Lipid stored as triglyceride droplets within the myocyte (intramyocellular lipid (IMCL)) may influence lipid use and performance during endurance exercise. Under typical dietary conditions, skeletal muscle contains significant stores of IMCL (~7530-10,460 kJ (8,35), which are thought to serve as important fuel during exercise, particularly moderate-intensity exercise lasting 90 min or longer (35). IMCL is found to be reduced by about 15-50% in active muscle following moderate to strenuous endurance running and cycling in both men (7,30,40) and women (7,17,31,40), but this is not consistently reported (16,29,39). By tracer methodology, IMCL has been reported to contribute as much as 20-40% of total energy expenditure during moderate-intensity exercise of about 55-65% V˙O2max (24,26,36) and about 10% or less during more intense efforts (> 75% V˙O2max) (24,36). Interestingly, several studies have alluded to the possibility that very-low-fat diets (i.e., 10-15% fat) consumed in association with high-volume endurance training may be detrimental to performance in endurance athletes (12,13,21) and military recruits (10), possibly by compromising IMCL stores (21,23).
In recent years, a number of active individuals, particularly female endurance athletes, have adopted very-low-fat diets (2,23) with the belief that dietary fat increases adiposity and impairs health and/or performance. Instead, however, such low-fat diets may impair performance and have negative health consequences. For example, studies have reported associations between very-low-fat diets and exercise-associated amenorrhea (18), compromised immune function (37), and elevated serum triglycerides (4,34). Very-low-fat diets (~17% fat) selected by endurance runners also tend to be low in essential fatty acids, zinc, and energy compared with more moderate-fat diets (~31-44% fat) (13). On the other hand, very-high-fat diets (~70% fat) consumed as part of fat adaptation protocols (designed to enhance fat oxidation) do not enhance endurance performance, even when proceeded by glycogen normalization (5,6), and may downregulate carbohydrate use and sprint performance (11). Therefore, more moderate-fat diets may be ideal for increasing IMCL stores while negating the negative effects on health and/or performance of higher fat diets.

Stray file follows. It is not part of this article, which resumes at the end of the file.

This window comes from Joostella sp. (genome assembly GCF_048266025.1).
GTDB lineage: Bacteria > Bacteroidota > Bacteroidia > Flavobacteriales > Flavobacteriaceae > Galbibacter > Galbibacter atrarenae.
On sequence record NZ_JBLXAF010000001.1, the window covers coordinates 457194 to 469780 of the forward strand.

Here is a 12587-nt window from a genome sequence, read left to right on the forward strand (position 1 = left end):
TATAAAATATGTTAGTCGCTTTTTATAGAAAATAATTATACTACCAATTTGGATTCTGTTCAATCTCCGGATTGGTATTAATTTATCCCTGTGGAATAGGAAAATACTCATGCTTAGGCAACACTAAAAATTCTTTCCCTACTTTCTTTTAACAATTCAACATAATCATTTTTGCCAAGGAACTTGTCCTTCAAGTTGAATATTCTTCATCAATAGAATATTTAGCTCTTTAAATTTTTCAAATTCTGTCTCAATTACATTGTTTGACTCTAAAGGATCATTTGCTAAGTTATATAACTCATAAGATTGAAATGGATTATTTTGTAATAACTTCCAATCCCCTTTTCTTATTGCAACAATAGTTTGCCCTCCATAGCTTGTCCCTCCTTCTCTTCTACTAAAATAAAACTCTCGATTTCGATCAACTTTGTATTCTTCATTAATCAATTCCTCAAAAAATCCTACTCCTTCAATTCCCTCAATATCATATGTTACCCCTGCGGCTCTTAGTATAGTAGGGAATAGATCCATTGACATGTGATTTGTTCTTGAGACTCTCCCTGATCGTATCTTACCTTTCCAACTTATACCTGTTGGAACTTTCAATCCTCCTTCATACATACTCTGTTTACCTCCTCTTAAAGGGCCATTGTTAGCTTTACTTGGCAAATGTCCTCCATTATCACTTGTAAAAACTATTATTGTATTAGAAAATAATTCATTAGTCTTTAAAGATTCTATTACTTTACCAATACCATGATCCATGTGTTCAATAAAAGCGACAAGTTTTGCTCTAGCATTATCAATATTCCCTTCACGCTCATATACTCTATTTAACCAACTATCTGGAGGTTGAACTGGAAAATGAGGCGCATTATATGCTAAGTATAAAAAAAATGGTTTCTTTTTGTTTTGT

To our knowledge, previous studies have not investigated whether compromised IMCL at the start of exercise will impair endurance performance. The primary objective of this study was to determine whether lowered IMCL as a result of very-low-fat (10%) diet impairs performance during a running time trial (90-min preload run at 65% V˙O2max followed by a 10-km time trial) compared with a moderate-fat diet (35% fat), and whether this effect would be different in men and women. A second aspect was to evaluate whether short-term consumption of such diets influences cardiovascular (CV) risk in healthy endurance-trained runners by altering lipid profiles. We hypothesized that compromised IMCL stores on LFAT would impair performance in the 10-km time trial by decreasing reliance on IMCL and increasing reliance on muscle glycogen during early submaximal effort (when IMCL may supply approximately 20-40% of total energy expenditure (24)). This shift would enhance glycogen depletion, result in less glycogen being available for use during the latter more intense effort of the time trial (when muscle glycogen serves as the predominant fuel source (24)) and, thereby, result in a slower overall 10-km time. We also hypothesized that the very-low-fat diet would result in a less favorable lipid profile compared with the moderate-fat diet, and that the impact of LFAT would be greater in women compared with men.
Twenty-one healthy, endurance-trained distance runners (11 men, 10 women) between the ages of 18 and 45 were recruited. To qualify, participants had to be running > 40 km·wk−1, have completed at least two training runs of > 2 h within the past 3 months, and have a V˙O2max ≥ 55 mL·kg−1·min−1 for men and ≥ 50 mL·kg−1·min−1 for women. The study was approved by the institutional review board of the Pennington Biomedical Research Center (PBRC). Volunteers were fully informed about the possible risks of all procedures before providing written informed consent.
Prior to admission, volunteers were screened by a study physician and determined to be in good general health and to have normal fasting insulin and glucose concentrations and normal iron status. Volunteers also had to agree to consume all foods provided. Subjects were excluded if they smoked, demonstrated signs of a full or partial syndrome eating disorder (Body Shape Questionnaire cutoff score of 120), alcoholism, or other substance abuse problems, or were using prescription or over-the-counter medications or supplements (other than oral contraceptives) that could influence metabolism. For descriptive purposes, body composition was measured by dual-energy x-ray absorptiometry (DXA, Hologic QDR4500A).